test dispersion for the 4 x 8s, but concluded that thedifference was not statistically significant.In a 1993 study,
compressive strength data from 3and 6 in. (75 and 150 mm) diameter cylinders cast underlaboratory conditions were analyzed. It was found that thewithin-test COV for the smaller cylinders was approximately6%, whereas it was 3 to 4% for the larger cylinders.In a later study,
compressive strength data for 3, 4,and 6 in. (75, 100, and 150 mm) diameter concretecylinders from 20 publications were analyzed. Eight ofthese publications also contained data pertaining to thewithin-laboratory standard deviations for differentcylinder sizes, comprising a total of 122 data points. Itwas found that “[t]he coefficient of variation for strengthfor 100-mm [4-in.] cylinders is equivalent to that for150-mm [6-in.] cylinders over a broad range thatencompasses normal, high, and very high-strengthconcrete.”
The study concluded, “Some specificationsrequire the testing of two 150-mm [6-in.] cylinders todetermine strength. Due to the equivalence of coefficientsof variation, there is little justification for futurespecifications to require the testing of 3 rather than 2cylinders when 100-mm [4-in.] plastic molds are used.”The majority of the data in the literature were obtainedfrom tests of concrete cylinders cast and cured underlaboratory conditions. For acceptance testing, however,it’s important to examine data based on cylinders castand cured initially under field conditions that prevail inactual acceptance testing. A previous round robin study
evaluated the precision of tests using 4 x 8s cast andcured initially under field conditions. The COVs obtainedcompared favorably with published values in ASTM C39/C39M-05 for 6 x 12s cast and cured under field conditions.That study, however, did not make any direct comparisonsof the two cylinder sizes.
Although we do test cylinders at other ages, the majorityof our cylinders are broken at 28 days, and these are theonly tests included in our analysis. The cylinders are castand cured in the field in accordance with the requirementsfor standard curing in ASTM C31/C31M, stored in thelaboratory until age 28 days, and tested in accordancewith ASTM C39/C39M.Temperatures in the Minneapolis area vary from anaverage low of 4 °F (–16 °C) in January to an average highof 83 °F (28 °C) in July. Because of the wide range ofambient temperatures, proper field curing of the cylindershas always been one of the most challenging aspects ofASTM C31/C31M to meet consistently and in a cost-effectivemanner. While it’s fairly easy to control field curingtemperatures where dedicated curing containers areavailable and properly set up, it’s not always practical toprovide such curing containers for every concrete placement.On large or long-term projects we have both the leadtime and the resources to provide dedicated curingcontainers. For winter construction we use temperature-controlled enclosures or “hot boxes” to maintaintemperatures. These insulated containers are equippedwith thermostatically controlled electric heaters tomaintain the appropriate curing temperature.When temperatures rise to about 75 °F (24 °C), wenormally begin using water troughs or stock tanks.During warmer weather the curing temperatures aremaintained through the exchange or addition of coolwater, ice, or both to the tank.On shorter or smaller projects, such as residentialcurbing or small foundations, we typically don’t haveaccess to power for heating curing containers, nor is itpractical to deliver hot boxes or stock tanks to the site.For these projects we rely on a number of methods tomaintain proper temperatures. In late fall and earlyspring, when temperatures can drop near freezing, weuse insulated containers. Depending on the anticipatedtemperatures, we may provide additional insulation orput cylinder molds filled with hot water (which is generallyavailable from the concrete truck) in with the specimensfor additional warmth.During warm weather, we’ve had good success withwater-filled ice chests. When temperatures approach90 °F (32 °C) or above, we may also add to the ice chestsone or more 4 x 8 molds (marked for that use) filled withice. We monitor curing temperatures using digitalthermometers, predominately waterproof models, aswater is often used during field curing. These thermometersrecord the minimum and maximum temperaturesreached inside the curing container. We log these datainto our Laboratory Information Management System.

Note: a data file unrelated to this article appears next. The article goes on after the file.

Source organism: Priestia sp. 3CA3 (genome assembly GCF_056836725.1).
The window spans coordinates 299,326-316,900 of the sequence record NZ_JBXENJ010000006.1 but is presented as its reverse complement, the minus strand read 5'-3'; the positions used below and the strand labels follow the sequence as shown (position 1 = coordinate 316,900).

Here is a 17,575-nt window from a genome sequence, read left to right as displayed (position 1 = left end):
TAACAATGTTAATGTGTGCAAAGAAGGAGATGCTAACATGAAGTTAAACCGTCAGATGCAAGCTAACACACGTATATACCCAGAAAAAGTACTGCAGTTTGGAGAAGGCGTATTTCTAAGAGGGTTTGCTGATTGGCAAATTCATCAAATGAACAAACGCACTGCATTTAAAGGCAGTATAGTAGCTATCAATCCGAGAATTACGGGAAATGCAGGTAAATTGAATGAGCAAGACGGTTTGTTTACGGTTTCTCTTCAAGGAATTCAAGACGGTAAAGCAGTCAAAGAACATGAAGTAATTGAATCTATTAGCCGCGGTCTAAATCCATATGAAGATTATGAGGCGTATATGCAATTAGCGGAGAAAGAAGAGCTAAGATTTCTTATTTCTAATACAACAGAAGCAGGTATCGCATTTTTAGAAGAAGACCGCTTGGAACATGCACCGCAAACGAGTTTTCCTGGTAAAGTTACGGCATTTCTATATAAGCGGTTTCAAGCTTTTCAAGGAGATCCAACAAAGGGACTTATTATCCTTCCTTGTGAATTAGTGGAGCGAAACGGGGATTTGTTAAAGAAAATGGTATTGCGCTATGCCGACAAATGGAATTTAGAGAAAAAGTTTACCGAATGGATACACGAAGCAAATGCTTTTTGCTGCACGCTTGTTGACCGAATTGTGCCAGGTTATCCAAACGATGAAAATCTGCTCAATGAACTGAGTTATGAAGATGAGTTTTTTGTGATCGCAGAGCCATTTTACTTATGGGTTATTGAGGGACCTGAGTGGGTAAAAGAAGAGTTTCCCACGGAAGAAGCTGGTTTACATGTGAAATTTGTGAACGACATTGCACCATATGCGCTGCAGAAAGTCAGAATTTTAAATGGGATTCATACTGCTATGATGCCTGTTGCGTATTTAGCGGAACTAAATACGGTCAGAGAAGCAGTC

The Braun Intertec Materials Laboratory has beenaccredited by AASHTO Materials Reference Laboratorysince 1990. Our concrete laboratory technicians arerequired to maintain ACI certification for concretestrength testing.Cylinders arriving at the laboratory are matched tolabels generated by computer based on the data enteredby the technician in the field. The cylinders are strippedfrom the molds and labeled with sample identificationinformation, test date, and an “X” to indicate when
isgreater than or equal to 6000 psi (41.5 MPa). The cylindersare then transferred to the moist room, where 100%relative humidity is maintained. The ends of cylinderswith a specified strength of 6000 psi (41.5 MPa) or greaterand those not meeting the criteria of Section 9.5 (finishing)of ASTM C31/C31M or Section 6.2 (perpendicularity) ofASTM C39/C39M are cut off before testing. Cylinders witha specified strength of 6000 psi (41.5 MPa) or greater